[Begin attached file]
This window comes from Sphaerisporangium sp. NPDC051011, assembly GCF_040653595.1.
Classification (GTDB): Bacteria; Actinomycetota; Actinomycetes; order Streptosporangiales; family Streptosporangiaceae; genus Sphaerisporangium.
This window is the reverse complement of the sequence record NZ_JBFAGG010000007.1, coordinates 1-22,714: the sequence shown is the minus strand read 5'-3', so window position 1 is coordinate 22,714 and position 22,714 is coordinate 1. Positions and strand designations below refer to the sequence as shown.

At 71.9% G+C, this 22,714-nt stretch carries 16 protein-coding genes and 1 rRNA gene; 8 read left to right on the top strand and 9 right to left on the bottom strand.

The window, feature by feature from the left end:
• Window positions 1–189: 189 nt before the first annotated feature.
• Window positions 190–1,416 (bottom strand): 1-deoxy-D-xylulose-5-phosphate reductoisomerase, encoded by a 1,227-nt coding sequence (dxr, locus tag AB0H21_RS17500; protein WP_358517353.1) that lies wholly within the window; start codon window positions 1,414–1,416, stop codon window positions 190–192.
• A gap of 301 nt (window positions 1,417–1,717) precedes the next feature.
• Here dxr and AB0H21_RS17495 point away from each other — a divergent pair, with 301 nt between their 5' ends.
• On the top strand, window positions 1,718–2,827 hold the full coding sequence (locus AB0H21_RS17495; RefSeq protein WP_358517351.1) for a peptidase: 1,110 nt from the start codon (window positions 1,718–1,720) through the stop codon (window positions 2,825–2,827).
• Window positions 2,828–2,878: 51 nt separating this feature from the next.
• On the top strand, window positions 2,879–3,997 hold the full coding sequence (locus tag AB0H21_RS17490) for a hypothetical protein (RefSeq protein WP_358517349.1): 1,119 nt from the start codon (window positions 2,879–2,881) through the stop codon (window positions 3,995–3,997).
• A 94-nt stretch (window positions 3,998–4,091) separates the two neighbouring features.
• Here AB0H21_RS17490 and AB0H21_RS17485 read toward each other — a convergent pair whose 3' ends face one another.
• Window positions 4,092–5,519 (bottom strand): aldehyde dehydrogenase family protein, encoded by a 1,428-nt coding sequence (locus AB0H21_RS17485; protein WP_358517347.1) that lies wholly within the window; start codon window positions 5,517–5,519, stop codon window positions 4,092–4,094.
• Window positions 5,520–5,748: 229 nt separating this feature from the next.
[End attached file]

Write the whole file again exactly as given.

This window comes from Sphaerisporangium sp. NPDC051011, assembly GCF_040653595.1.
Classification (GTDB): Bacteria; Actinomycetota; Actinomycetes; order Streptosporangiales; family Streptosporangiaceae; genus Sphaerisporangium.
This window is the reverse complement of the sequence record NZ_JBFAGG010000007.1, coordinates 1-22,714: the sequence shown is the minus strand read 5'-3', so window position 1 is coordinate 22,714 and position 22,714 is coordinate 1. Positions and strand designations below refer to the sequence as shown.

At 71.9% G+C, this 22,714-nt stretch carries 16 protein-coding genes and 1 rRNA gene; 8 read left to right on the top strand and 9 right to left on the bottom strand.

The window, feature by feature from the left end:
• Window positions 1–189: 189 nt before the first annotated feature.
• Window positions 190–1,416 (bottom strand): 1-deoxy-D-xylulose-5-phosphate reductoisomerase, encoded by a 1,227-nt coding sequence (dxr, locus tag AB0H21_RS17500; protein WP_358517353.1) that lies wholly within the window; start codon window positions 1,414–1,416, stop codon window positions 190–192.
• A gap of 301 nt (window positions 1,417–1,717) precedes the next feature.
• Here dxr and AB0H21_RS17495 point away from each other — a divergent pair, with 301 nt between their 5' ends.
• On the top strand, window positions 1,718–2,827 hold the full coding sequence (locus AB0H21_RS17495; RefSeq protein WP_358517351.1) for a peptidase: 1,110 nt from the start codon (window positions 1,718–1,720) through the stop codon (window positions 2,825–2,827).
• Window positions 2,828–2,878: 51 nt separating this feature from the next.
• On the top strand, window positions 2,879–3,997 hold the full coding sequence (locus tag AB0H21_RS17490) for a hypothetical protein (RefSeq protein WP_358517349.1): 1,119 nt from the start codon (window positions 2,879–2,881) through the stop codon (window positions 3,995–3,997).
• A 94-nt stretch (window positions 3,998–4,091) separates the two neighbouring features.
• Here AB0H21_RS17490 and AB0H21_RS17485 read toward each other — a convergent pair whose 3' ends face one another.
• Window positions 4,092–5,519 (bottom strand): aldehyde dehydrogenase family protein, encoded by a 1,428-nt coding sequence (locus AB0H21_RS17485; protein WP_358517347.1) that lies wholly within the window; start codon window positions 5,517–5,519, stop codon window positions 4,092–4,094.
• Window positions 5,520–5,748: 229 nt separating this feature from the next.